Well, Cleveland had a truly white Christmas several weeks ago. It was not the usual holiday with rain, sleet, sunshine, or a wisp of snow. It was a good foot plus for much of the city and it did tend to tie up holiday traffic, such as it was during the Pandemic. But, how did that recent holiday snow stack up to some memorable winter weather events?
As heavy and widespread as the snow was, it was certainly not a blizzard, but rather one of the sometimes heavy snow events that hit the city and the eastern suburbs, particularly when the lake is not frozen over and “lake effect” snow results. Just ask the folks in Lake and Geauga county about heavy snows – it’s hard for them to remember a winter when there was not one. That said, the real “test” of a city is a blizzard which is defined by the National Weather Service as a storm with winds or gusts 35 mph or higher along with blowing snow or considerable falling snow that causes visibility to be less than a quarter of a mile.
Given those parameters Cleveland has had three major blizzards during its recorded weather history. They occurred in 1913, 1950, and 1978. The first in 1913 was the second weather disaster to hit the city (and the state) that year. It was preceded by the “Great Flood” of 1913 which began on March 21st and then over five days dropped more than 11 inches of rain of the state. It was the disaster that put what remained of the Ohio and Erie Canal out of commission forever. The blizzard of that year began eight months later on November 9 and lasted until the eleventh. Over 22 inches of snow fell with 60 mile an hour winds. Shipping on the Great Lakes was severely hit. Thirty-two ships were lost or damaged and 277 sailors perished.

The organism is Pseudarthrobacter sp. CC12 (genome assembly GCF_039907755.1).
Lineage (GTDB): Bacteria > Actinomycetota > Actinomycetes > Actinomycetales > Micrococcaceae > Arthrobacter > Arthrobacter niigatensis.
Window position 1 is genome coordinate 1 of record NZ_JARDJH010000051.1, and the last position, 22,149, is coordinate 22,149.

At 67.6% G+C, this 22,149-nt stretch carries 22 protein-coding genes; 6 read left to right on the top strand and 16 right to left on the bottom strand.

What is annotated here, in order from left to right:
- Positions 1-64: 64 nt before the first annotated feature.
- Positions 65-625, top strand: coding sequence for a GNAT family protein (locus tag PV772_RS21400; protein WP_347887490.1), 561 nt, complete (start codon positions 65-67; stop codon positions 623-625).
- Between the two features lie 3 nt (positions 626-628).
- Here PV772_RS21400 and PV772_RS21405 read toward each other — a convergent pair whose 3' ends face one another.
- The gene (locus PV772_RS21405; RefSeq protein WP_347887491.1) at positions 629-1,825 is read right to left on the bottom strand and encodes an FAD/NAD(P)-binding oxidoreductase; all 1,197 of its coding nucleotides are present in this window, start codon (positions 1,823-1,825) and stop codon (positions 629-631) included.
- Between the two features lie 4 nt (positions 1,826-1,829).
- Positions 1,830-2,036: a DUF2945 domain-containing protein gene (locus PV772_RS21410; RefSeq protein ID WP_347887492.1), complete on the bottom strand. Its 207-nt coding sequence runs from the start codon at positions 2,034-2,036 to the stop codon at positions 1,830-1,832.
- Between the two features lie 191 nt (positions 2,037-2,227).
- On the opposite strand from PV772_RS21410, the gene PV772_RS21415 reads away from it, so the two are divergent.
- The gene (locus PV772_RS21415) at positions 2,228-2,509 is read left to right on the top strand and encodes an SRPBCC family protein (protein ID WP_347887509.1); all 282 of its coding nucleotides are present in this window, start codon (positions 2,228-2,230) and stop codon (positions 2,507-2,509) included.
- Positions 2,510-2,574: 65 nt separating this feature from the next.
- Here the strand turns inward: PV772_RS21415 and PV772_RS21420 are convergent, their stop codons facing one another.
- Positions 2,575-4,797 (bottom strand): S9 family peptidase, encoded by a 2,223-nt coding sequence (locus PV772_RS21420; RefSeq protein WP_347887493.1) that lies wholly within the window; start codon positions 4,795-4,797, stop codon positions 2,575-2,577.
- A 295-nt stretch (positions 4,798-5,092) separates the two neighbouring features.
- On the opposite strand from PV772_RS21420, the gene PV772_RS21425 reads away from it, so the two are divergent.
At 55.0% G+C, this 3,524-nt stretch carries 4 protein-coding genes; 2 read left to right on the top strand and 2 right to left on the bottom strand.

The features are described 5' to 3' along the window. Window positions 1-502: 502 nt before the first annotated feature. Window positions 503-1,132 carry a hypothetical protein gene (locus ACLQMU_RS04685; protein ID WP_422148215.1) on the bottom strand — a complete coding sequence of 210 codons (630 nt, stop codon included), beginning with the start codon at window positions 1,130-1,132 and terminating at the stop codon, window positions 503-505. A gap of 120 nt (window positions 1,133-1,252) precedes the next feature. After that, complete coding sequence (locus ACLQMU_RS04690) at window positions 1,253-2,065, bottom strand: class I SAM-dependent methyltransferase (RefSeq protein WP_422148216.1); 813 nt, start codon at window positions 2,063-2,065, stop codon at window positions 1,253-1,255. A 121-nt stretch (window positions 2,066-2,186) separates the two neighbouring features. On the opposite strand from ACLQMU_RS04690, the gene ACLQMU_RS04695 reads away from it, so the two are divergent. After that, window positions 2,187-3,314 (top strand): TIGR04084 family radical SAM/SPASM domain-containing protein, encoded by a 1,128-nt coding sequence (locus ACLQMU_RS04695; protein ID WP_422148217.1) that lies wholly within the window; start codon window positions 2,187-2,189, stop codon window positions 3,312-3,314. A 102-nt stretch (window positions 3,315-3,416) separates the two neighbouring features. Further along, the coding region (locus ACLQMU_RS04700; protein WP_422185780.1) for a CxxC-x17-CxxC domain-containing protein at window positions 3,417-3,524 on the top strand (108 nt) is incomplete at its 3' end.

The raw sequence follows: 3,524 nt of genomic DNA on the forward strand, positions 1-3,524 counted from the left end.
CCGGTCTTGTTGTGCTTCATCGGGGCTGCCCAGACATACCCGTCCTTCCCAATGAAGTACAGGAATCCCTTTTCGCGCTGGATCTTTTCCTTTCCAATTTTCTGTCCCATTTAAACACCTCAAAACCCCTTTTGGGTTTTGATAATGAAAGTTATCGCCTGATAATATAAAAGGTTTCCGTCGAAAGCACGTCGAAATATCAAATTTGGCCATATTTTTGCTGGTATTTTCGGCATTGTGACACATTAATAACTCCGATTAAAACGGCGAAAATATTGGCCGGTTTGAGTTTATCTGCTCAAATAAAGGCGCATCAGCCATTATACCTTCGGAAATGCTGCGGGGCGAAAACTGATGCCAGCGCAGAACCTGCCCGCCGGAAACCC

The next blizzard is still within living memory. It occurred in 1950 and also in November. It began on the 24th and lasted for five days, and is remembered as the Thanksgiving Blizzard. Cleveland was at its peak population of over 900,000 at that time. Over 22 inches of snow fell and high winds created huge drifts. Roads were blocked with over 10,000 abandoned cars and the National Guard was called in to help dig the city out. In the end, 23 people died. Digging out of the storm cost the city over one million dollars. For students, it was fairly good news – Cleveland schools closed for the entire week after the blizzard.
The last major blizzard to hit the city took place in January 1978. It was the third major storm to hit the city that winter and it began on Thursday, January 26. The barometer fell to a record 28.26 as the temperature dropped 36 degrees in 6 hours. Wind gusts were clocked at 82 miles per hour while the sustained wind speed was 53 mph. One estimate indicates that the wind-chill reached -100 F! Snow fall was minimal – 8 inches, but again it drifted. Mayor Dennis Kucinich was in Washington when the storm began and could not return to the city. His finance director, Joseph Teagreene served as acting mayor. All major highways, excluding Interstate 77 were closed and over 110,000 people in the Greater Cleveland area suffered power outages. For a time, the entire Ohio Turnpike was closed and once again, the National Guard was called upon for assistance. This is the “blizzard” that many in the area still remember and it is also the winter that sticks in local memory given that, at the time, it was the second “snowiest” in the city’s history.
Many of us will likely recall our snowy holiday season this year – it may have caused inconvenience, but it certainly did seem to match the season. For a brief period at the end of a difficult year, northeastern Ohio looked pleasantly different as the snow created a new landscape, and along with holidays it helped take our minds off the other pressing issues of the times.